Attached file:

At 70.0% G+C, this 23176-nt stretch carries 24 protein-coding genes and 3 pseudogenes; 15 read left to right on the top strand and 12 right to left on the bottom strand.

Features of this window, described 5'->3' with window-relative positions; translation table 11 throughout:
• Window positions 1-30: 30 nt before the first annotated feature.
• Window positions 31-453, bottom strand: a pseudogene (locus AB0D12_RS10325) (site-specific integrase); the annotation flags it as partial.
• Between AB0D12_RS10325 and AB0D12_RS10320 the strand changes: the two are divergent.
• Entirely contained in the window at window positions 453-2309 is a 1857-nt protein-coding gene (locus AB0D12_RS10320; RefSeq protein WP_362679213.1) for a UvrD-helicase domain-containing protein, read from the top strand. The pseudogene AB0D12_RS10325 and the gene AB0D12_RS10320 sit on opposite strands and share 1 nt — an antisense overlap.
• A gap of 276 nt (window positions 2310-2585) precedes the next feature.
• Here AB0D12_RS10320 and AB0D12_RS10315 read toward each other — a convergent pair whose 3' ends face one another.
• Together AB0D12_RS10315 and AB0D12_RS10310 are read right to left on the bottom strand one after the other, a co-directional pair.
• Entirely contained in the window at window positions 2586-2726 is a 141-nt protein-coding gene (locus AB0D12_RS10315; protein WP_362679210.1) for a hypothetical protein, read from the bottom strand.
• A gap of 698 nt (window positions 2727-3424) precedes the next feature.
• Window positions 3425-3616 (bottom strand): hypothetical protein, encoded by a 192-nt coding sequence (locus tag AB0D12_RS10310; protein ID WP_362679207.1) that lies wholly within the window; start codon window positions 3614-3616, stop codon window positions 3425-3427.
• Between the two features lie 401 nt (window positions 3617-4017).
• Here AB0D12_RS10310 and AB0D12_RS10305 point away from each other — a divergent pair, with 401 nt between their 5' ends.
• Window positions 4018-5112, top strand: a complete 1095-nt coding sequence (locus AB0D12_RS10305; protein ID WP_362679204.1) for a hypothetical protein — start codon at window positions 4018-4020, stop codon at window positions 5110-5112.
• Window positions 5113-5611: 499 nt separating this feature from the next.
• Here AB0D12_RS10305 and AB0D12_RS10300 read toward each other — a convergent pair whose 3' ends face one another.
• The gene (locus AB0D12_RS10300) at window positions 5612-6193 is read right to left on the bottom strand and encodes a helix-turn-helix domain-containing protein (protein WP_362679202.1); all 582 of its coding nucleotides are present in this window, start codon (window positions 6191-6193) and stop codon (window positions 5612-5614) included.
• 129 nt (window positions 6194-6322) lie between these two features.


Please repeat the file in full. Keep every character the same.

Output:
At 70.0% G+C, this 23176-nt stretch carries 24 protein-coding genes and 3 pseudogenes; 15 read left to right on the top strand and 12 right to left on the bottom strand.

Features of this window, described 5'->3' with window-relative positions; translation table 11 throughout:
• Window positions 1-30: 30 nt before the first annotated feature.
• Window positions 31-453, bottom strand: a pseudogene (locus AB0D12_RS10325) (site-specific integrase); the annotation flags it as partial.
• Between AB0D12_RS10325 and AB0D12_RS10320 the strand changes: the two are divergent.
• Entirely contained in the window at window positions 453-2309 is a 1857-nt protein-coding gene (locus AB0D12_RS10320; RefSeq protein WP_362679213.1) for a UvrD-helicase domain-containing protein, read from the top strand. The pseudogene AB0D12_RS10325 and the gene AB0D12_RS10320 sit on opposite strands and share 1 nt — an antisense overlap.
• A gap of 276 nt (window positions 2310-2585) precedes the next feature.
• Here AB0D12_RS10320 and AB0D12_RS10315 read toward each other — a convergent pair whose 3' ends face one another.
• Together AB0D12_RS10315 and AB0D12_RS10310 are read right to left on the bottom strand one after the other, a co-directional pair.
• Entirely contained in the window at window positions 2586-2726 is a 141-nt protein-coding gene (locus AB0D12_RS10315; protein WP_362679210.1) for a hypothetical protein, read from the bottom strand.
• A gap of 698 nt (window positions 2727-3424) precedes the next feature.
• Window positions 3425-3616 (bottom strand): hypothetical protein, encoded by a 192-nt coding sequence (locus tag AB0D12_RS10310; protein ID WP_362679207.1) that lies wholly within the window; start codon window positions 3614-3616, stop codon window positions 3425-3427.
• Between the two features lie 401 nt (window positions 3617-4017).
• Here AB0D12_RS10310 and AB0D12_RS10305 point away from each other — a divergent pair, with 401 nt between their 5' ends.
• Window positions 4018-5112, top strand: a complete 1095-nt coding sequence (locus AB0D12_RS10305; protein ID WP_362679204.1) for a hypothetical protein — start codon at window positions 4018-4020, stop codon at window positions 5110-5112.
• Window positions 5113-5611: 499 nt separating this feature from the next.
• Here AB0D12_RS10305 and AB0D12_RS10300 read toward each other — a convergent pair whose 3' ends face one another.
• The gene (locus AB0D12_RS10300) at window positions 5612-6193 is read right to left on the bottom strand and encodes a helix-turn-helix domain-containing protein (protein WP_362679202.1); all 582 of its coding nucleotides are present in this window, start codon (window positions 6191-6193) and stop codon (window positions 5612-5614) included.
• 129 nt (window positions 6194-6322) lie between these two features.